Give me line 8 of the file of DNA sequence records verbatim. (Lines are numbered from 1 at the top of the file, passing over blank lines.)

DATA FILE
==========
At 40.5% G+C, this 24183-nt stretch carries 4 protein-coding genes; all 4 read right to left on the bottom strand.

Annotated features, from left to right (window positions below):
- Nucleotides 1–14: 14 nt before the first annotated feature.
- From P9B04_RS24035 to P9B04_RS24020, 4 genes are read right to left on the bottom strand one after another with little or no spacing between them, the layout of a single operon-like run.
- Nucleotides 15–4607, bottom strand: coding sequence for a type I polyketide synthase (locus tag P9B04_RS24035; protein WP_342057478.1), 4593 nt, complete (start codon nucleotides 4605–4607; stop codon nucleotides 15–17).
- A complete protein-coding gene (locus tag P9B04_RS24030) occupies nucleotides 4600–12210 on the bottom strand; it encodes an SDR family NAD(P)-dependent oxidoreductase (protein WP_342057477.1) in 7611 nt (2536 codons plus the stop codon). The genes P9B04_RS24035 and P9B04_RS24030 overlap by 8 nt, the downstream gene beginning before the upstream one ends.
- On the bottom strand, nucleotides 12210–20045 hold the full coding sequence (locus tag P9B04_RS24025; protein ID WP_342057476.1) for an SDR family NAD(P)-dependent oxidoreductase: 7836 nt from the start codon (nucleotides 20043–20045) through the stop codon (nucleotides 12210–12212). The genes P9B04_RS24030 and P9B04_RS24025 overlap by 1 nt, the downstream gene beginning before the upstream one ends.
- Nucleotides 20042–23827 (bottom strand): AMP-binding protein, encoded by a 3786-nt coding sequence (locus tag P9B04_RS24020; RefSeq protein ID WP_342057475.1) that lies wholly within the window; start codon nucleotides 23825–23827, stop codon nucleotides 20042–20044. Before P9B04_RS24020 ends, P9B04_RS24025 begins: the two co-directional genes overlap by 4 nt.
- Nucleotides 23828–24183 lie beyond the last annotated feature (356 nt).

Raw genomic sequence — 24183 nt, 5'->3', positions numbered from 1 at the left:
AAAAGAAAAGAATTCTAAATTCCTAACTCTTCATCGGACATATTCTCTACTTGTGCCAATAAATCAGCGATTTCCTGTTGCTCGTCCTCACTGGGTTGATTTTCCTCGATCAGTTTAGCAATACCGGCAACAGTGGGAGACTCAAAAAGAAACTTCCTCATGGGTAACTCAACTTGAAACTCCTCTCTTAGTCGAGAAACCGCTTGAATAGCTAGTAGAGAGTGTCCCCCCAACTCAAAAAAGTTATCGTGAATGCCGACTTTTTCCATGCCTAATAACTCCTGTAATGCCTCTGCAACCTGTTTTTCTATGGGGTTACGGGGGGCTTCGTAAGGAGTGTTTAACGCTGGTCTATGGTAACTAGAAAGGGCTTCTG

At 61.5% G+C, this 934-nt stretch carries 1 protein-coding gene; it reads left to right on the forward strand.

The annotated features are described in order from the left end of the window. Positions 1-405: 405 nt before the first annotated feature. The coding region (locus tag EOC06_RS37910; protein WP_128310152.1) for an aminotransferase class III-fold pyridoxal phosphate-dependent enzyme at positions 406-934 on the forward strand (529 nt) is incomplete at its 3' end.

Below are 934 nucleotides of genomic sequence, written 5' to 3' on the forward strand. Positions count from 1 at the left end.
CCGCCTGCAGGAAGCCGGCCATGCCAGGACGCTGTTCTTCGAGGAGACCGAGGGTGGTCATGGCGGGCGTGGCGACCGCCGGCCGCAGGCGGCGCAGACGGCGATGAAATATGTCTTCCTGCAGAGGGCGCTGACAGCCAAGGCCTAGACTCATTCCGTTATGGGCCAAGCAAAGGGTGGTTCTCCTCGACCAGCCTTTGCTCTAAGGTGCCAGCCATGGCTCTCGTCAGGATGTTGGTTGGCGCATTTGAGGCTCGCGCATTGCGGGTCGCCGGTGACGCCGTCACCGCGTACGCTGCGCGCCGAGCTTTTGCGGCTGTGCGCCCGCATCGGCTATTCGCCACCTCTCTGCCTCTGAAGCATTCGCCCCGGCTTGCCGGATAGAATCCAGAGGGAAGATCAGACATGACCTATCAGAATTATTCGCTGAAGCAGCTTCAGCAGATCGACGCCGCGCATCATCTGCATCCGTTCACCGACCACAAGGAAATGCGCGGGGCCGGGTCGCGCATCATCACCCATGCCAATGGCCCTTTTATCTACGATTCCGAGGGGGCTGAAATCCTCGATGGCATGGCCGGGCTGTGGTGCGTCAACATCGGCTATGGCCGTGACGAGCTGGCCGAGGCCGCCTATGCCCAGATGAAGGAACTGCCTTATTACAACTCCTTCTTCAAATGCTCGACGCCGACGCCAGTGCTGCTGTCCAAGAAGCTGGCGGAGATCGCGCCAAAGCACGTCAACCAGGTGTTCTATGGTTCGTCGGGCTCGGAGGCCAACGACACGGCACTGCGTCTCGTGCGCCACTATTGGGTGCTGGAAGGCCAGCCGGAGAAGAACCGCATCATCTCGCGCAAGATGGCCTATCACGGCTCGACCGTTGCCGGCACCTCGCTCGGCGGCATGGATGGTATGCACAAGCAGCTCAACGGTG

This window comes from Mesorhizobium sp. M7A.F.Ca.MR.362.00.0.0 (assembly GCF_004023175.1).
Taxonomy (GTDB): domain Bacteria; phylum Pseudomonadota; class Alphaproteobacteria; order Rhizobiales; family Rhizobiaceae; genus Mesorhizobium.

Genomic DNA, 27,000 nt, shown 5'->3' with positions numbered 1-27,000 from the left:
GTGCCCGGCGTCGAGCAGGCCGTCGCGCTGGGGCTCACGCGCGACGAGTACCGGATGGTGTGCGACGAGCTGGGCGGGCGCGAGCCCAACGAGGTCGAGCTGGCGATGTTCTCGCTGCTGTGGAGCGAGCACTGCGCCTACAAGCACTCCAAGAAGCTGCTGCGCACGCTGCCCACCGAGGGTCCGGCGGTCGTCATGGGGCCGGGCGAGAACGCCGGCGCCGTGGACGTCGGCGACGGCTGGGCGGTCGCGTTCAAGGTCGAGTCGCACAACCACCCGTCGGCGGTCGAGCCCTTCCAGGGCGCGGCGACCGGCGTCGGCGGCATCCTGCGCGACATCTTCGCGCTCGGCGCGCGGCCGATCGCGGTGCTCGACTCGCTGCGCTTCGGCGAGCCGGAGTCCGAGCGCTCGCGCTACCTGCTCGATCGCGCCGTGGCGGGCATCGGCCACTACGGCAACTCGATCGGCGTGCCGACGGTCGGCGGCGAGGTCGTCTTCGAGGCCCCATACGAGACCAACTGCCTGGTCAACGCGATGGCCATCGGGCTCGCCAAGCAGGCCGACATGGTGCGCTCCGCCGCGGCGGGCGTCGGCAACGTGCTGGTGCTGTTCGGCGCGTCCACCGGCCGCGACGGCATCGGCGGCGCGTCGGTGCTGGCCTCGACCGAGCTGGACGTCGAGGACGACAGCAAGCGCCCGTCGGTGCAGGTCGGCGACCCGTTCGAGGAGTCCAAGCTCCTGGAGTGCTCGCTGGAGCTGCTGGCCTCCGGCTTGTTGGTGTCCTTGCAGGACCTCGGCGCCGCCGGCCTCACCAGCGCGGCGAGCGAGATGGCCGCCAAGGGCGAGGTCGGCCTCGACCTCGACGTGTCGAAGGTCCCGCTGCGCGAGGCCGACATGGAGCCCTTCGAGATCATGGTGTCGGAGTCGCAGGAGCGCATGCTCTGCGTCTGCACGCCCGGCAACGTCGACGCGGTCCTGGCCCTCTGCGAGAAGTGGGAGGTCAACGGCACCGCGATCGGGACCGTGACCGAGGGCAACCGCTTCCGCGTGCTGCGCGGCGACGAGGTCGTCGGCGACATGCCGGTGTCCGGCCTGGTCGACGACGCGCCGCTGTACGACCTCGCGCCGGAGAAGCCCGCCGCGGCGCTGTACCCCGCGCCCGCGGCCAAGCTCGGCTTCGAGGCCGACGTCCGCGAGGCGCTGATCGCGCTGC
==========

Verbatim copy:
- Nucleotides 20042–23827 (bottom strand): AMP-binding protein, encoded by a 3786-nt coding sequence (locus tag P9B04_RS24020; RefSeq protein ID WP_342057475.1) that lies wholly within the window; start codon nucleotides 23825–23827, stop codon nucleotides 20042–20044. Before P9B04_RS24020 ends, P9B04_RS24025 begins: the two co-directional genes overlap by 4 nt.